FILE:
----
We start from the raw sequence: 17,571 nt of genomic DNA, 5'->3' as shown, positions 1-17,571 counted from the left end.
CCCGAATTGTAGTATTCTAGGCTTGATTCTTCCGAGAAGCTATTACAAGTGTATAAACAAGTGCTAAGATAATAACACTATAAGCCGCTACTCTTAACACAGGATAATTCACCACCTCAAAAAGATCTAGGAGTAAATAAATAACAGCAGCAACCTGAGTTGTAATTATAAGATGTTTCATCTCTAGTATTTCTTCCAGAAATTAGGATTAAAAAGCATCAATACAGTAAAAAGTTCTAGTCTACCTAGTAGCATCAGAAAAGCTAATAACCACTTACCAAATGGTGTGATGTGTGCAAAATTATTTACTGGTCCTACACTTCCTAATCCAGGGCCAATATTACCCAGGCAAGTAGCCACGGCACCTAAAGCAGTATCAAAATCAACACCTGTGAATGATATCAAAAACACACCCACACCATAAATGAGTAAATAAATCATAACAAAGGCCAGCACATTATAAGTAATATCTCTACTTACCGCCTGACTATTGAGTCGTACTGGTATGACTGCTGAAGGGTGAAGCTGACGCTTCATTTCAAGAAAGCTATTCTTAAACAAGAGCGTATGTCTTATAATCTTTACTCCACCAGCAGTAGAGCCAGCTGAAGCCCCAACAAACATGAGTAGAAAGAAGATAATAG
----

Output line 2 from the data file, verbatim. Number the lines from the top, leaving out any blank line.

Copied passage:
CCCGAATTGTAGTATTCTAGGCTTGATTCTTCCGAGAAGCTATTACAAGTGTATAAACAAGTGCTAAGATAATAACACTATAAGCCGCTACTCTTAACACAGGATAATTCACCACCTCAAAAAGATCTAGGAGTAAATAAATAACAGCAGCAACCTGAGTTGTAATTATAAGATGTTTCATCTCTAGTATTTCTTCCAGAAATTAGGATTAAAAAGCATCAATACAGTAAAAAGTTCTAGTCTACCTAGTAGCATCAGAAAAGCTAATAACCACTTACCAAATGGTGTGATGTGTGCAAAATTATTTACTGGTCCTACACTTCCTAATCCAGGGCCAATATTACCCAGGCAAGTAGCCACGGCACCTAAAGCAGTATCAAAATCAACACCTGTGAATGATATCAAAAACACACCCACACCATAAATGAGTAAATAAATCATAACAAAGGCCAGCACATTATAAGTAATATCTCTACTTACCGCCTGACTATTGAGTCGTACTGGTATGACTGCTGAAGGGTGAAGCTGACGCTTCATTTCAAGAAAGCTATTCTTAAACAAGAGCGTATGTCTTATAATCTTTACTCCACCAGCAGTAGAGCCAGCTGAAGCCCCAACAAACATGAGTAGAAAGAAGATAATAG